Chief town of the district of Kuba, government of Baku, Transcaucasia, having (1897) a total population of 15,346, in which were about 7,000 Jews, mostly Caucasian, or, as they are called there, "Mountain Jews." The latter occupy a separate suburb near the River Kubinka. There is a striking difference between them and their European coreligionists. They dress like the Caucasian Mohammedans in "peshmets" (short, quilted Tatar coats), and wear high astrakhan caps ("papakh"); the women wear wide trousers. The Kuban Jews call themselves by the names of their fathers, adding the word "ogly" (son); e.g., "Abraham Isaac Ogly," means Abraham son of Isaac. Their names are Biblical, but are wofully mispronounced. Among themselves they use the Tat language, but with the natives they converse in Tatar. The use of liquor is common among them, even among the women.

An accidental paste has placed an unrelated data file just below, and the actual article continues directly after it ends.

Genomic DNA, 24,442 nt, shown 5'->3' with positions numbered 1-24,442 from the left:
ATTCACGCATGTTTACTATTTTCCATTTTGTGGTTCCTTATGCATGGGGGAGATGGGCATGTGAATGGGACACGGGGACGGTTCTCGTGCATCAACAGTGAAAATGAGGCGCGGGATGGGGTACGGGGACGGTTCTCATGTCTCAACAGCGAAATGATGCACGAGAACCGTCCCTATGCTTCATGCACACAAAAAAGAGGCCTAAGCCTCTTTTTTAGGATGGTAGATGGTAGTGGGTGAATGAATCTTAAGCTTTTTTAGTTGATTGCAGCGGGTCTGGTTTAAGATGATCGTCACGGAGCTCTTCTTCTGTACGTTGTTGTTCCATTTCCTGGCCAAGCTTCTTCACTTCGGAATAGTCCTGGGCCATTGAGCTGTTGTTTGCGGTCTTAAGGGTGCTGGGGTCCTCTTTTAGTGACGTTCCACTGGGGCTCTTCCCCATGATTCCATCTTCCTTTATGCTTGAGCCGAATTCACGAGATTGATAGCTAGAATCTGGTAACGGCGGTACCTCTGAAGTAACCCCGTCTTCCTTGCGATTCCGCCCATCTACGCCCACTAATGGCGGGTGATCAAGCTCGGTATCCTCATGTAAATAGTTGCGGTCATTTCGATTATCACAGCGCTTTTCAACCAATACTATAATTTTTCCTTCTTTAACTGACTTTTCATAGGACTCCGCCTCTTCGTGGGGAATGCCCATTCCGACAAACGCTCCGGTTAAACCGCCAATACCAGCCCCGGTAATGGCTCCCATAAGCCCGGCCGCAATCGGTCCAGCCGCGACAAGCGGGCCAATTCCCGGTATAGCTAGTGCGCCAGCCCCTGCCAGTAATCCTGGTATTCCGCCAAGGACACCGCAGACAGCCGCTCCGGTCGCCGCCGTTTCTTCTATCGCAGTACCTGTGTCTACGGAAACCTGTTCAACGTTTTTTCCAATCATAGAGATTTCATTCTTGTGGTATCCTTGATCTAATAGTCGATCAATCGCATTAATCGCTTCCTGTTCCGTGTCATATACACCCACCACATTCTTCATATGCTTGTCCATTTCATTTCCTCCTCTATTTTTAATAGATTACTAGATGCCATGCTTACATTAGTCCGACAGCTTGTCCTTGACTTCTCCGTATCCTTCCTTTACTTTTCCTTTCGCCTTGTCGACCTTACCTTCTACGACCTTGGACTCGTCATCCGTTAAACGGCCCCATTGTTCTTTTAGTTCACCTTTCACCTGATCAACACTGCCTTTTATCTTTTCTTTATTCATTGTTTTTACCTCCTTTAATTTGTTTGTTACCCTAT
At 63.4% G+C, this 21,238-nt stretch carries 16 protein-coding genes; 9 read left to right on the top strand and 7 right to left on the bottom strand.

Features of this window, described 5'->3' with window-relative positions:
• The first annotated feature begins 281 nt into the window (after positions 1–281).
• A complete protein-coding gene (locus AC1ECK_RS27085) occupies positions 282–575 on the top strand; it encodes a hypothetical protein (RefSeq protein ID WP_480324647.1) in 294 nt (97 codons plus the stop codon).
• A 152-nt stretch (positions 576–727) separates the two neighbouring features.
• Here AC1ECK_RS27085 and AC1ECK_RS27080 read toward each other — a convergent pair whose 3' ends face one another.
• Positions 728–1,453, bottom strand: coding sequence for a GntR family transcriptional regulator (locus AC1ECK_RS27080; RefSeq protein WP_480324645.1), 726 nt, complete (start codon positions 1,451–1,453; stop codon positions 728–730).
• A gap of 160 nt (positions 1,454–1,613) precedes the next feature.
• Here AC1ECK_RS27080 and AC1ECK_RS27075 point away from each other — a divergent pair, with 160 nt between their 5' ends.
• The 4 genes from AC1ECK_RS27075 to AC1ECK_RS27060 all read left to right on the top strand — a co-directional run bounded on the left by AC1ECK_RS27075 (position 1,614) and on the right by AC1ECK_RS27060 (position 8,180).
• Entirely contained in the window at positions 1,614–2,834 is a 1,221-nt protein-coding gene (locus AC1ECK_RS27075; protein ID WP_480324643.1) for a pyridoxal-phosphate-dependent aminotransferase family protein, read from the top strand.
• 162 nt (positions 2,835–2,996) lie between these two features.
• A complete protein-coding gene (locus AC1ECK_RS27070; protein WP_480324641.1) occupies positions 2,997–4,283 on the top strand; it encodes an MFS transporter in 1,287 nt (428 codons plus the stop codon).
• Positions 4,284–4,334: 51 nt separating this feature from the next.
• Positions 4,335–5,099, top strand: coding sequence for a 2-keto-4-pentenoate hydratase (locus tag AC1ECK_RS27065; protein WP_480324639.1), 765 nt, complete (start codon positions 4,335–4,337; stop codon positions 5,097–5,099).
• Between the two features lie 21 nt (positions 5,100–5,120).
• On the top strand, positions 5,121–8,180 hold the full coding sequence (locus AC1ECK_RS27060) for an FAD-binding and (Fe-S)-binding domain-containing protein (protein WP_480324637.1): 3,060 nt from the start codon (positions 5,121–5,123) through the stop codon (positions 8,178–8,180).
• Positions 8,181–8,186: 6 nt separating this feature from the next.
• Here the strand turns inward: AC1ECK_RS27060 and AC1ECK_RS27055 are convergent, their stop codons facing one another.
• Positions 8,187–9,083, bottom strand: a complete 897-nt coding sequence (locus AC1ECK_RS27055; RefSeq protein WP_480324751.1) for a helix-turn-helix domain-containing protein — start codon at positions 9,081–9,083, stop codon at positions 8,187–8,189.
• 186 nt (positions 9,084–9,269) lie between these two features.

The Jews of Kuba live in small earthen huts ("saklya"), often as many as ten to fifteen persons occupying a hut which gets its sole light from a small window in the roof. They have hardly any furniture, as, like the Mohammedans, they eat and sleep on the floor. They are engaged mostly in agriculture and commerce, especially in the export of carpets to Constantinople. While the merchant class is wealthy, the rest of the population is quite poor; and the average Mountain Jew will work as a laborer at 20 to 30 copecks a day. In religious matters they are very fanatical; and any one who does not comply strictly with all the laws is accused of apostasy. Polygamy is not prohibited. In writing they use the Rashi script.

  • Chorny, Sefer ha-Massa'ot;
  • Veidenbaum, Putevoditel po Kavkazu, p. 128, Tiflis, 1888.
H. R. M. R.
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